“Forgive us our sins, and help us forgive those who’ve sinned against us." ~ Matthew 6:12
Her son's killer stood on a chair blindfolded, his hands tied behind his back and a hangman’s noose around his neck. Hundreds crowded outside the prison in a northern Iranian town to watch the mother, Alinejad, exercise her right to kick the chair out from under him to let him hang.
Her only son Abdollah (18) had been stabbed and killed in a street brawl. He’d known his killer, Balal. The two had played soccer together. Years earlier, Alinejad’s youngest son Amir was killed by a motorcycle that Balal was driving.
Under Sharia Law’s concept of an "an eye for an eye," families of murder victims are often given the final word over whether convicted killers live or die – a legal concept that has drawn sharp criticism by international rights groups. Iran executes more of its own people than any other country except China.
They also have the option to show mercy as an act of charity and a chance to atone for one's sins. But after dreaming of revenge for 7 long years – she wanted Balal dead.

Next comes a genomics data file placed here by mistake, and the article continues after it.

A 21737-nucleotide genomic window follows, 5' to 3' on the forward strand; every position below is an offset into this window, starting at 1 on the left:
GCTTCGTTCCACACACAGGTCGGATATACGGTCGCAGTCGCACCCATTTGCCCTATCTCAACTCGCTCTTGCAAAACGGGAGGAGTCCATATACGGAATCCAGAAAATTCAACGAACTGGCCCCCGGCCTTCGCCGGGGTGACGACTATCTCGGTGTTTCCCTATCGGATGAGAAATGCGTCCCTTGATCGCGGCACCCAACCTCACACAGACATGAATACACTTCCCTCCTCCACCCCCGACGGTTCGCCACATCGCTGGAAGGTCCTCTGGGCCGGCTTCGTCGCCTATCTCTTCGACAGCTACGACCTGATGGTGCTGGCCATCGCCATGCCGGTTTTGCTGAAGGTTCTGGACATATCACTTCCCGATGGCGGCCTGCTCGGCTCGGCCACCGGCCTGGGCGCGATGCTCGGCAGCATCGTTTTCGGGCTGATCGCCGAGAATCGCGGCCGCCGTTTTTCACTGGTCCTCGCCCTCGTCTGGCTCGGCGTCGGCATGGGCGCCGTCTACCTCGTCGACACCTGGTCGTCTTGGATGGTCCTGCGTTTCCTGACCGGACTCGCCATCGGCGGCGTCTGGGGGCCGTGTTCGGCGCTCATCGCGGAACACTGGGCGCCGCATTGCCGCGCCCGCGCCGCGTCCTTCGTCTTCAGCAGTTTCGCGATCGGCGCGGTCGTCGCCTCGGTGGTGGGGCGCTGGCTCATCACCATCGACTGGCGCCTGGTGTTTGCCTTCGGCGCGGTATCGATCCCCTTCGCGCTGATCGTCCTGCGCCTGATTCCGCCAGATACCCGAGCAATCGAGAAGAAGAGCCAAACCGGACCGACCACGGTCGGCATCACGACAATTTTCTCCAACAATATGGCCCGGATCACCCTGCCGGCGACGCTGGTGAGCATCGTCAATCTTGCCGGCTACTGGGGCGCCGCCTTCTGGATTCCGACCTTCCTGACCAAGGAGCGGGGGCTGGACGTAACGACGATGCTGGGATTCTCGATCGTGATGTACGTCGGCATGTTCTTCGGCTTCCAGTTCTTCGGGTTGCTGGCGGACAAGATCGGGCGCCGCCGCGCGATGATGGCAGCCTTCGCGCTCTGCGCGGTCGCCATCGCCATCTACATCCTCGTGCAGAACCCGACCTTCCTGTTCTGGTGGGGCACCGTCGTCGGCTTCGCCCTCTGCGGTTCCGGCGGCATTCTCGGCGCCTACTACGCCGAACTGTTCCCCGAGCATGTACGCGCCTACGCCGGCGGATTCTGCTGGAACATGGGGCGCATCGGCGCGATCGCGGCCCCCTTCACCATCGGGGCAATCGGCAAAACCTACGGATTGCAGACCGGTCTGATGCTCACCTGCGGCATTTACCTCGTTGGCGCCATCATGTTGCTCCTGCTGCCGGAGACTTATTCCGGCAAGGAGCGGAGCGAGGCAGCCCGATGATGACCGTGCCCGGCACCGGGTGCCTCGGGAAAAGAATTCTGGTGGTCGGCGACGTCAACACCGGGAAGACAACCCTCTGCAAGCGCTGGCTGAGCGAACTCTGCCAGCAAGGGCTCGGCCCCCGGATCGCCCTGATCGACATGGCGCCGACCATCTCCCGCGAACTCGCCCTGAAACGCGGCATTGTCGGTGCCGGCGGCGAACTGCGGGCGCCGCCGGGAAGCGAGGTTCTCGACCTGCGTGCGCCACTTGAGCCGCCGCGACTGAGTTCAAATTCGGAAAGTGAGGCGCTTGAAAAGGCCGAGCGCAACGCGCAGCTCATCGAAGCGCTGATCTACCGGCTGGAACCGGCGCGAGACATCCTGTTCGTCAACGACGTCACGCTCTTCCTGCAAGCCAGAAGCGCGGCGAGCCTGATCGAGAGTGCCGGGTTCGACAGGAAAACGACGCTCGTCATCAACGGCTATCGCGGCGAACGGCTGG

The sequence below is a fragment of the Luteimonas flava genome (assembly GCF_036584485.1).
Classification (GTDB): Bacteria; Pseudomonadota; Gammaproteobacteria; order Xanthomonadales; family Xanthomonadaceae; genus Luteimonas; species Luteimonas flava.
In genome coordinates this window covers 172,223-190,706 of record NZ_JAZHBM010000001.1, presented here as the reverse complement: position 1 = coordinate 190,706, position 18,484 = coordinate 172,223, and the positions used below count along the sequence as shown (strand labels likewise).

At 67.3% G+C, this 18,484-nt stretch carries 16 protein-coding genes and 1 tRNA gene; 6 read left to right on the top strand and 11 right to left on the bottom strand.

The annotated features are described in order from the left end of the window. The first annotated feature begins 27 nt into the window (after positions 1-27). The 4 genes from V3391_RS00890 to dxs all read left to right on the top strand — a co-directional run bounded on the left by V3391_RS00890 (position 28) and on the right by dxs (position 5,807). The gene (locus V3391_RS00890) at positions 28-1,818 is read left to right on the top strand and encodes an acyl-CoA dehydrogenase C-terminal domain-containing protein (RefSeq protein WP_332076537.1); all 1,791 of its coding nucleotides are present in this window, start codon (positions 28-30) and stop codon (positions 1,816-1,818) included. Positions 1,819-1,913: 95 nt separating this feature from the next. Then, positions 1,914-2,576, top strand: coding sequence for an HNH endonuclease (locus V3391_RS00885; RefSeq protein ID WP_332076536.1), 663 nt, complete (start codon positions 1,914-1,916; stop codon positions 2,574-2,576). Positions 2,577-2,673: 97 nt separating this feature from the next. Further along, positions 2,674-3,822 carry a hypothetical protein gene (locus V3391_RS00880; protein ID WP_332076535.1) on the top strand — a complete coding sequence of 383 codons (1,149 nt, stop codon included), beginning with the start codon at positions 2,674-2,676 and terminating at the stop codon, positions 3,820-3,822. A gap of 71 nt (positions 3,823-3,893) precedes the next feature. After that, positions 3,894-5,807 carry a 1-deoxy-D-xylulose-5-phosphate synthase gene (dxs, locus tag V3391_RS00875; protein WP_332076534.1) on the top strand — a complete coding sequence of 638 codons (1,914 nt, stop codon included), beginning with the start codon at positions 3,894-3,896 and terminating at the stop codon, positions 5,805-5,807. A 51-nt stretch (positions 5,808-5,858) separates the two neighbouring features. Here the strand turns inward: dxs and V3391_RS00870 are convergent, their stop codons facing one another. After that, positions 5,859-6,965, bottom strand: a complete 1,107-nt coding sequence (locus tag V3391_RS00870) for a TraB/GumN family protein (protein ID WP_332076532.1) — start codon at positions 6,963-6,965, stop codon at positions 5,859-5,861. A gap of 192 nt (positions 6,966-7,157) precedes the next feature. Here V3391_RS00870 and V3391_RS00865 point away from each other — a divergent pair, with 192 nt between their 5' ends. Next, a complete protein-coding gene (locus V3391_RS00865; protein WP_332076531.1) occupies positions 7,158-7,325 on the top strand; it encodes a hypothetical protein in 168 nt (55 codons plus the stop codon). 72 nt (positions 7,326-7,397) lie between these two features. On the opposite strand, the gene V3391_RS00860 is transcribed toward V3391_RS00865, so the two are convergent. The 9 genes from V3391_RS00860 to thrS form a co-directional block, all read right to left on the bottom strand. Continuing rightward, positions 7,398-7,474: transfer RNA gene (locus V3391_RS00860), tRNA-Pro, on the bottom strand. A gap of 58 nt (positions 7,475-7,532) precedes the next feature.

Seconds away from what would have been his final breath, a weeping Balal begged for his life one last time. "Please forgive me," he shouted, "if only for my mom and dad."
An angry Alinejad climbed up on the chair and shouted back. "Did you have mercy on us? Did you show mercy to my son?" she demanded. "You have taken happiness away from us. Why should I have mercy toward you?" Then she slapped him hard across the face.
Balal's fate then took an unexpected turn.
She forgave the convicted killer. Immediately she “felt the rage in my heart vanish and the blood begin flowing through my body again.” Then bursting into tears, she removed the noose from Balal’s neck. By lawful declaration, he’d been pardoned from the death penalty but would still serve the remainder of his prison sentence.
Some in the crowd applauded. All appeared shocked.
Balal's own mother reached across the fence separating the crowd from the execution site, and embraced Alinejad before reaching to kiss her feet – a sign of respect and gratitude.
But Alinejad refused and instead gestured for the woman to stand up. “After all, she was a mother just like me," she recalled.
Weeks later, Alinejad has found a peace lost since her son's death. "Losing two children is like losing parts of your body. All these years, I felt like my body was dead. Now I feel very calm. I'm at peace; vengeance has left my heart."
Alinejad's decision was widely publicized by the semi-official news agency, hoping to encourage more victims' families to consider choosing mercy over retribution.
Almighty Father, I believe that your son, Jesus Christ died for my sins, was resurrected from the dead, is alive, and hears my prayer. Please become the Lord of my life, to rule and reign in my heart from this day forward. Amen